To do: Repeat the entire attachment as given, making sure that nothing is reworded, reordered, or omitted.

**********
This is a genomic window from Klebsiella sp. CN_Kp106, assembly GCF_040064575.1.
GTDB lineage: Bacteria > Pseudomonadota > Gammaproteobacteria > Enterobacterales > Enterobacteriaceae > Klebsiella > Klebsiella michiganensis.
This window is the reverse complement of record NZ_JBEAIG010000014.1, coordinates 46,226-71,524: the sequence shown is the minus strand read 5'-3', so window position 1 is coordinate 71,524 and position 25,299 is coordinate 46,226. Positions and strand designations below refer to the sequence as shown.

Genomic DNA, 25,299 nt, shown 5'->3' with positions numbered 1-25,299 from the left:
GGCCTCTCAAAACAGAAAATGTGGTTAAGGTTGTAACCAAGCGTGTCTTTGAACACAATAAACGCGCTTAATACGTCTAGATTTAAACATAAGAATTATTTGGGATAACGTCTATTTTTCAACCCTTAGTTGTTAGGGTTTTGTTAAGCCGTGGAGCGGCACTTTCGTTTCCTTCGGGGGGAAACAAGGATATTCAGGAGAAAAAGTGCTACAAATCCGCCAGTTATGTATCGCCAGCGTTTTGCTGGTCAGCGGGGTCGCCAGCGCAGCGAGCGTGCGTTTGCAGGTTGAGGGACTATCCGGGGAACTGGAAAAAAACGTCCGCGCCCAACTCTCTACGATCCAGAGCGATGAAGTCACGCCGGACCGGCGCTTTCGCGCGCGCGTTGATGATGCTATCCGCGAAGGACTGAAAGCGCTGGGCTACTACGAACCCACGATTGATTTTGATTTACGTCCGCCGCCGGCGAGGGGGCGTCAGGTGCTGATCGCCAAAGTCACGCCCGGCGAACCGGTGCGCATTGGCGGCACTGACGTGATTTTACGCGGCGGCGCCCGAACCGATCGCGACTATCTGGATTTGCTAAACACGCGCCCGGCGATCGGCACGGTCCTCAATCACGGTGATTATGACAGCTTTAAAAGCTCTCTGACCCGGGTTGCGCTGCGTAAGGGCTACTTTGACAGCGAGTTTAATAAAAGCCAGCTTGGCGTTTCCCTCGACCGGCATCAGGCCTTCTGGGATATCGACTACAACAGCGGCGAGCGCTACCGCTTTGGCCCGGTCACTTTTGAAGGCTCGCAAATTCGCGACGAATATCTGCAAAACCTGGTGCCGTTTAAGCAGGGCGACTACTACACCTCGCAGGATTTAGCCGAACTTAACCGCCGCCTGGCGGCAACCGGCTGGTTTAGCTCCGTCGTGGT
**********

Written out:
This is a genomic window from Klebsiella sp. CN_Kp106, assembly GCF_040064575.1.
GTDB lineage: Bacteria > Pseudomonadota > Gammaproteobacteria > Enterobacterales > Enterobacteriaceae > Klebsiella > Klebsiella michiganensis.
This window is the reverse complement of record NZ_JBEAIG010000014.1, coordinates 46,226-71,524: the sequence shown is the minus strand read 5'-3', so window position 1 is coordinate 71,524 and position 25,299 is coordinate 46,226. Positions and strand designations below refer to the sequence as shown.

Genomic DNA, 25,299 nt, shown 5'->3' with positions numbered 1-25,299 from the left:
GGCCTCTCAAAACAGAAAATGTGGTTAAGGTTGTAACCAAGCGTGTCTTTGAACACAATAAACGCGCTTAATACGTCTAGATTTAAACATAAGAATTATTTGGGATAACGTCTATTTTTCAACCCTTAGTTGTTAGGGTTTTGTTAAGCCGTGGAGCGGCACTTTCGTTTCCTTCGGGGGGAAACAAGGATATTCAGGAGAAAAAGTGCTACAAATCCGCCAGTTATGTATCGCCAGCGTTTTGCTGGTCAGCGGGGTCGCCAGCGCAGCGAGCGTGCGTTTGCAGGTTGAGGGACTATCCGGGGAACTGGAAAAAAACGTCCGCGCCCAACTCTCTACGATCCAGAGCGATGAAGTCACGCCGGACCGGCGCTTTCGCGCGCGCGTTGATGATGCTATCCGCGAAGGACTGAAAGCGCTGGGCTACTACGAACCCACGATTGATTTTGATTTACGTCCGCCGCCGGCGAGGGGGCGTCAGGTGCTGATCGCCAAAGTCACGCCCGGCGAACCGGTGCGCATTGGCGGCACTGACGTGATTTTACGCGGCGGCGCCCGAACCGATCGCGACTATCTGGATTTGCTAAACACGCGCCCGGCGATCGGCACGGTCCTCAATCACGGTGATTATGACAGCTTTAAAAGCTCTCTGACCCGGGTTGCGCTGCGTAAGGGCTACTTTGACAGCGAGTTTAATAAAAGCCAGCTTGGCGTTTCCCTCGACCGGCATCAGGCCTTCTGGGATATCGACTACAACAGCGGCGAGCGCTACCGCTTTGGCCCGGTCACTTTTGAAGGCTCGCAAATTCGCGACGAATATCTGCAAAACCTGGTGCCGTTTAAGCAGGGCGACTACTACACCTCGCAGGATTTAGCCGAACTTAACCGCCGCCTGGCGGCAACCGGCTGGTTTAGCTCCGTCGTGGT